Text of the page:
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Sports Came Back in 2020. Now Comes the Hard Part.

  • October 25, 2020

Resorting to bubbles seems unrealistic for an entire season. And going without ticket sales and all the money from overpriced hot dogs, beer, T-shirts and parking has produced plenty of deep red balance sheets.

The N.H.L., which should now be in the third week of the 2020-21 season, is targeting a Jan. 1 start date, but has yet to post a schedule, as the U.S.-Canadian border remains closed. On Thursday, the league announced it was postponing its All-Star Game and the Winter Classic, an outdoor game scheduled for New Year’s Day.

The Lakers won the N.B.A. championship on Oct. 11, ending a season less than two weeks before the next one would normally start. League officials have yet to say when play will resume.

“We will react to the state-of-the-art science,” Dallas Mavericks owner Mark Cuban said. “I can’t say when, but I can say that whatever we do we will do with safety being our top priority.”

Casey Wasserman, the owner of a sports marketing and talent firm who has close relationships with the leaders of several leagues, said he was confident the N.H.L. and the N.B.A. would aim to start their seasons by early winter, perhaps with slightly shorter schedules of roughly 70 games, and to complete their playoffs in June, as usual, so they can return to normal schedules for the 2021-22 season.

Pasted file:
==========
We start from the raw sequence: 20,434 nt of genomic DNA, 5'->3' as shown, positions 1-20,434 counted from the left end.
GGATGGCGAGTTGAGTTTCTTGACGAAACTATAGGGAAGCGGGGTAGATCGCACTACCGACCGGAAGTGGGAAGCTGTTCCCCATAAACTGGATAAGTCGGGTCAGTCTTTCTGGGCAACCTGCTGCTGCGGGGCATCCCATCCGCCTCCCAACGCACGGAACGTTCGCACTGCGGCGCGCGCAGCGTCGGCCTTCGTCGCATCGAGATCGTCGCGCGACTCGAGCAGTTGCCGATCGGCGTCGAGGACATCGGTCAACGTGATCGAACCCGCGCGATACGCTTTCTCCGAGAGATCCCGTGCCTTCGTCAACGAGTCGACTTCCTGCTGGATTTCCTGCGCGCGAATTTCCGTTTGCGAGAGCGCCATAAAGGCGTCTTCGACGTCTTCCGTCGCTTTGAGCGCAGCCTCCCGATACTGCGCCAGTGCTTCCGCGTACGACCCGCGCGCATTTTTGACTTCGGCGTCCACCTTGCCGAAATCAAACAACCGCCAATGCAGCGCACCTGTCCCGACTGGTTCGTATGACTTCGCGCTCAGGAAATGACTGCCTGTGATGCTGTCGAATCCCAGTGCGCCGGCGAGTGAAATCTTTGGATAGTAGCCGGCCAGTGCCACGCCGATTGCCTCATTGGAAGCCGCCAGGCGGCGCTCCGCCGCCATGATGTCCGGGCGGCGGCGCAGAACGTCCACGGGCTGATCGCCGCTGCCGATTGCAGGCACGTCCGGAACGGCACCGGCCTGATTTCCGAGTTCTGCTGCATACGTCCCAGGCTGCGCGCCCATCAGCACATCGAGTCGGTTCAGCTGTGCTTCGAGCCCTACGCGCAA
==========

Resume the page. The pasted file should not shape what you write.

Major League Soccer is considering starting sometime in April rather than in early March. The W.N.B.A. played 22 regular-season games this year instead of 34, as in 2019, but it ended at roughly the same time, putting less pressure on scheduling for next year.

Where allowed, teams will admit spectators in limited numbers, as some N.F.L. teams have done. The Los Angeles Dodgers and Tampa Bay Rays are playing the World Series at a neutral stadium in Arlington, Texas, that is about 25 percent full.

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